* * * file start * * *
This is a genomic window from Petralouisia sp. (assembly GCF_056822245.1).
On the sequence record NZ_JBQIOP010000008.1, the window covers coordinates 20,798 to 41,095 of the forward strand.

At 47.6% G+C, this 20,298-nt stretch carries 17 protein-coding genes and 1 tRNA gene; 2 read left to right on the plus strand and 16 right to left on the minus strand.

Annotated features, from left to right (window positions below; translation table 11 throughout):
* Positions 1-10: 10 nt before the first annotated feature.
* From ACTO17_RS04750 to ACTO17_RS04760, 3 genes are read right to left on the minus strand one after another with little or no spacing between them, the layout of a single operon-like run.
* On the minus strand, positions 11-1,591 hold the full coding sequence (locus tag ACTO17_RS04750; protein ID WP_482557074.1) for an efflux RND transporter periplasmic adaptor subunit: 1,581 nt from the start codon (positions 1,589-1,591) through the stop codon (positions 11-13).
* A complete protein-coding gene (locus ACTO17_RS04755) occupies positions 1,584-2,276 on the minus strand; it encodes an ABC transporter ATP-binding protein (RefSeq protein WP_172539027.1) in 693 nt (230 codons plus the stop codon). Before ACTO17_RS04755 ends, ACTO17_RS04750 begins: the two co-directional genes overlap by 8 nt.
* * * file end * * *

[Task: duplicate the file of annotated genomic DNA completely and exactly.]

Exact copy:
This is a genomic window from Petralouisia sp. (assembly GCF_056822245.1).
On the sequence record NZ_JBQIOP010000008.1, the window covers coordinates 20,798 to 41,095 of the forward strand.

At 47.6% G+C, this 20,298-nt stretch carries 17 protein-coding genes and 1 tRNA gene; 2 read left to right on the plus strand and 16 right to left on the minus strand.

Annotated features, from left to right (window positions below; translation table 11 throughout):
* Positions 1-10: 10 nt before the first annotated feature.
* From ACTO17_RS04750 to ACTO17_RS04760, 3 genes are read right to left on the minus strand one after another with little or no spacing between them, the layout of a single operon-like run.
* On the minus strand, positions 11-1,591 hold the full coding sequence (locus tag ACTO17_RS04750; protein ID WP_482557074.1) for an efflux RND transporter periplasmic adaptor subunit: 1,581 nt from the start codon (positions 1,589-1,591) through the stop codon (positions 11-13).
* A complete protein-coding gene (locus ACTO17_RS04755) occupies positions 1,584-2,276 on the minus strand; it encodes an ABC transporter ATP-binding protein (RefSeq protein WP_172539027.1) in 693 nt (230 codons plus the stop codon). Before ACTO17_RS04755 ends, ACTO17_RS04750 begins: the two co-directional genes overlap by 8 nt.